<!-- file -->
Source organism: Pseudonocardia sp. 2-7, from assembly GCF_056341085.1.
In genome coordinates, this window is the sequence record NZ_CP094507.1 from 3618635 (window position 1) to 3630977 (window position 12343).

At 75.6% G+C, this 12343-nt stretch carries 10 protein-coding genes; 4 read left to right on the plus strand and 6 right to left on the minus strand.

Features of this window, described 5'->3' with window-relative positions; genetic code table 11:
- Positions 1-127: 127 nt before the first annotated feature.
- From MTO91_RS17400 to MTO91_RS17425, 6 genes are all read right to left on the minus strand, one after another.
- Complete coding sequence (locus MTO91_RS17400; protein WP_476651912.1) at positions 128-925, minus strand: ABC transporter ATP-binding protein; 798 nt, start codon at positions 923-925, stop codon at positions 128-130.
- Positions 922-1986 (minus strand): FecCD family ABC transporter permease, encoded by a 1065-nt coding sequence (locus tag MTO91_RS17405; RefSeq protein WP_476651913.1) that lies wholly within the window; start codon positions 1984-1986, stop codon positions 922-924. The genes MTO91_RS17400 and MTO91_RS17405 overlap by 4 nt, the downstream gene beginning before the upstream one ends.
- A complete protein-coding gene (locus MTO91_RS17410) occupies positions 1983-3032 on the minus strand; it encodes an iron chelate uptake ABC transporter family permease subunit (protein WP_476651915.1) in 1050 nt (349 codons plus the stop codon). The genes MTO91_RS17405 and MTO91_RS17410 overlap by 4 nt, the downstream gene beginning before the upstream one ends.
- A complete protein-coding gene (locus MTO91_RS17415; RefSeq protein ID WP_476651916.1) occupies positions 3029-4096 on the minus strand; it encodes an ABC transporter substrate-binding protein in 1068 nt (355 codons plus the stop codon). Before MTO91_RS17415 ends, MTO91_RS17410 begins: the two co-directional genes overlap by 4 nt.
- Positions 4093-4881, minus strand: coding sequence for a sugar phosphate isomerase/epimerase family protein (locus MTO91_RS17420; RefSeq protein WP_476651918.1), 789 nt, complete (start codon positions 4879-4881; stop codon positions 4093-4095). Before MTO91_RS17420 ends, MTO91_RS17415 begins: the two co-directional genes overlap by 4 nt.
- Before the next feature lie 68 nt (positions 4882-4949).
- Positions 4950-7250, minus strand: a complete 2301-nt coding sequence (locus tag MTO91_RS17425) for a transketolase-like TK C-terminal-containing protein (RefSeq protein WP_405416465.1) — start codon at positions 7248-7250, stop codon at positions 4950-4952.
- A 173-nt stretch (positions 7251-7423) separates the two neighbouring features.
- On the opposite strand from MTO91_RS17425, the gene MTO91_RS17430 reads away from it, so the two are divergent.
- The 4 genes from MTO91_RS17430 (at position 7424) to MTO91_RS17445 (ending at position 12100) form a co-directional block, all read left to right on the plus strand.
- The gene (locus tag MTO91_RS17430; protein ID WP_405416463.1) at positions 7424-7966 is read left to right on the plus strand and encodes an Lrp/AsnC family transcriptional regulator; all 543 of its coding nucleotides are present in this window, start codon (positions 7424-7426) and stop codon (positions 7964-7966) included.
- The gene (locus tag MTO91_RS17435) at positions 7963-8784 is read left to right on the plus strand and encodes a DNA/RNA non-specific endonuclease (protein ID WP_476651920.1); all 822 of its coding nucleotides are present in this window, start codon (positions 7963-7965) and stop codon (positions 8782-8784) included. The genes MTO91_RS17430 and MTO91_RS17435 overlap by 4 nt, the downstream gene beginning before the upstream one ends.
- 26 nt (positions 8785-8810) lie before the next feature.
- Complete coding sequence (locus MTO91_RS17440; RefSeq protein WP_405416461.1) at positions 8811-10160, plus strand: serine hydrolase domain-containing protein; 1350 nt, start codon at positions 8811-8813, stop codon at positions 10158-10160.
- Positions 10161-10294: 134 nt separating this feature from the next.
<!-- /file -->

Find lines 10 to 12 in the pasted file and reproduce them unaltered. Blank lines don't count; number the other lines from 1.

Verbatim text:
- A complete protein-coding gene (locus MTO91_RS17415; RefSeq protein ID WP_476651916.1) occupies positions 3029-4096 on the minus strand; it encodes an ABC transporter substrate-binding protein in 1068 nt (355 codons plus the stop codon). Before MTO91_RS17415 ends, MTO91_RS17410 begins: the two co-directional genes overlap by 4 nt.
- Positions 4093-4881, minus strand: coding sequence for a sugar phosphate isomerase/epimerase family protein (locus MTO91_RS17420; RefSeq protein WP_476651918.1), 789 nt, complete (start codon positions 4879-4881; stop codon positions 4093-4095). Before MTO91_RS17420 ends, MTO91_RS17415 begins: the two co-directional genes overlap by 4 nt.
- Before the next feature lie 68 nt (positions 4882-4949).